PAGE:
- After placing the young transplant in the net pot or styrofoam cup, do not add any potting mix or other material around the young transplant as this will keep the roots too wet and inhibit oxygen intake (Figure 5).
- Add extra water and fertilizer as needed to keep the styrofoam sheet floating on a minimum of 5-inches of solution.
Several leafy salad crops such as lettuce (romaine, Boston, bibb, & leafy lettuces, Figure 6), mustard greens, mizuna, mint, chives, and kale grow well during the cool season. There are fewer crop options for the warm season, however, basil, Swiss chard, cucumber, watercress, and some cut-flowers, like Zinnia and sunflowers have done well. Growing with floating systems does not override the normal challenges of gardening in the warm season in Florida.
Not all crops do well in the floating gardens; however, small-rooted, short-season crops generally grow well. Crops that prefer wet rooting conditions grow better than those that prefer dry conditions. For example, watercress grows very well, but spinach and periwinkle do not grow as well in a floating garden.
This publication guides you in the steps to build a 4x8 ft floating garden using wood and a plastic liner. Many simple containers can also be used to make a floating garden. Examples include: children's or pet pools (kiddie pools), small plastic storage containers, trash cans, and buckets. Many shapes and sizes of containers will work, but they should be able to maintain a 4-6 inch depth of nutrient solution for the best success. Containers with straight up sides are preferred.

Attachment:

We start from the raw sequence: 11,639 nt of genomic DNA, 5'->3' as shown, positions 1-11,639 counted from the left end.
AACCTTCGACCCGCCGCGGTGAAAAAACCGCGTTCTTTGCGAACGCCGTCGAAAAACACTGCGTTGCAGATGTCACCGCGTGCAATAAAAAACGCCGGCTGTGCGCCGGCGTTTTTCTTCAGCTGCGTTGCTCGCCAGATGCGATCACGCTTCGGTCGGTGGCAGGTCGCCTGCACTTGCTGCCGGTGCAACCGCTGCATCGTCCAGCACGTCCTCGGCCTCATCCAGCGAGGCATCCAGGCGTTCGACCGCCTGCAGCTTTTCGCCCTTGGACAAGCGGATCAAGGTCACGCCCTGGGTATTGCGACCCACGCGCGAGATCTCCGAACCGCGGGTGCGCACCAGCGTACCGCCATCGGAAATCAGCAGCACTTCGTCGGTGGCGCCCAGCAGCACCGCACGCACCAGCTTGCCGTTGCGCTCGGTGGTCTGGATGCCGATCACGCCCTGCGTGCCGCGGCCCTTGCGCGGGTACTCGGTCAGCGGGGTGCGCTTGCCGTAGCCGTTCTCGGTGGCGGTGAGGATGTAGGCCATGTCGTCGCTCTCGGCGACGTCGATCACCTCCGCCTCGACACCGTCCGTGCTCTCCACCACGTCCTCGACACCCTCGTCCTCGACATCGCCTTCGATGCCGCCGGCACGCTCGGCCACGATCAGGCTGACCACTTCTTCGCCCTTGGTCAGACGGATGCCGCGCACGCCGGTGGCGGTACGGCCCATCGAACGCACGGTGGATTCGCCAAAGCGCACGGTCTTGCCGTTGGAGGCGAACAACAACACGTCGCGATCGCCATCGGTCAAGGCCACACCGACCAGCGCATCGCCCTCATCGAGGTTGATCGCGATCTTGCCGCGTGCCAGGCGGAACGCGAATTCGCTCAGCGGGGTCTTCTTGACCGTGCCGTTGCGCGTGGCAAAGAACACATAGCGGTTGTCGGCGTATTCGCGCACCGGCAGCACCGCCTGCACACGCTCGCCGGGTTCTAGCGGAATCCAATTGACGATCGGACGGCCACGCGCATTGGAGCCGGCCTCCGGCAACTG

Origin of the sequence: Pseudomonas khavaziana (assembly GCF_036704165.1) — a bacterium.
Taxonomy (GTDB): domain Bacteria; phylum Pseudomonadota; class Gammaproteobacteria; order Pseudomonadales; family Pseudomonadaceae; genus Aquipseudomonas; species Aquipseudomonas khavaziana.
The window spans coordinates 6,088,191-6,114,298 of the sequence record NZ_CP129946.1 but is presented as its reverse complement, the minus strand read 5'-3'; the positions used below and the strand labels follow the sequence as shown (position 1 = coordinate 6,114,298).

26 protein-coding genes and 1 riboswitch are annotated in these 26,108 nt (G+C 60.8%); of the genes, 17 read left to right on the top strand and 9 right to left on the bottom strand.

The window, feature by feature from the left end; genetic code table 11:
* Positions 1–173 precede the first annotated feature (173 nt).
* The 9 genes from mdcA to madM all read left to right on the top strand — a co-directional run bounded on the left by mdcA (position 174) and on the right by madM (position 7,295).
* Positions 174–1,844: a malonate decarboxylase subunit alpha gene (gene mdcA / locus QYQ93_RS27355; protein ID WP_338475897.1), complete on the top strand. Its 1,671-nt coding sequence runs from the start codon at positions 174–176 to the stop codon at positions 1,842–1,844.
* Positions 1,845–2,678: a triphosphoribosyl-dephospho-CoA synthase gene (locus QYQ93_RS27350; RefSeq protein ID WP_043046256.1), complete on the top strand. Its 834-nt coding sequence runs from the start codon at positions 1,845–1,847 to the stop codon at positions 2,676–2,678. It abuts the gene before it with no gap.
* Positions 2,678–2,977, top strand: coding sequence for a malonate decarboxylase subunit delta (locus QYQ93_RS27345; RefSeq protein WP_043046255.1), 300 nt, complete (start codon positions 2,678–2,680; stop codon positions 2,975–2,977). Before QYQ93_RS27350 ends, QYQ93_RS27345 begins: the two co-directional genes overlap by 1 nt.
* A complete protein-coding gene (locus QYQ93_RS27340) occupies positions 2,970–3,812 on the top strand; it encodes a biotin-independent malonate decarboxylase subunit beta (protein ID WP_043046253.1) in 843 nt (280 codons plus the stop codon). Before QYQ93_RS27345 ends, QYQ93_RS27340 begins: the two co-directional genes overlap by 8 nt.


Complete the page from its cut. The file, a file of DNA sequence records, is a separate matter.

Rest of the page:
Ongoing research with plants such as tomato in floating systems indicate that larger plants may require more above-water rooting volume (more air-space) in order to produce successful yields. To produce more root mass above the water, you may want to test a system that uses two stacked styrofoam floats with holes drilled in the bottom one and all but a six-inch edge around the perimeter cut out of the top one. Fill the empty top float with perlite, vermiculite, or other hydroponic media and plant vegetables or flowers into it the same way you would plant a normal garden. Preliminary results show this method to be promising if starter fertilizer is used on the young plants until their roots reach the fertilized hydroponic solution below the floats.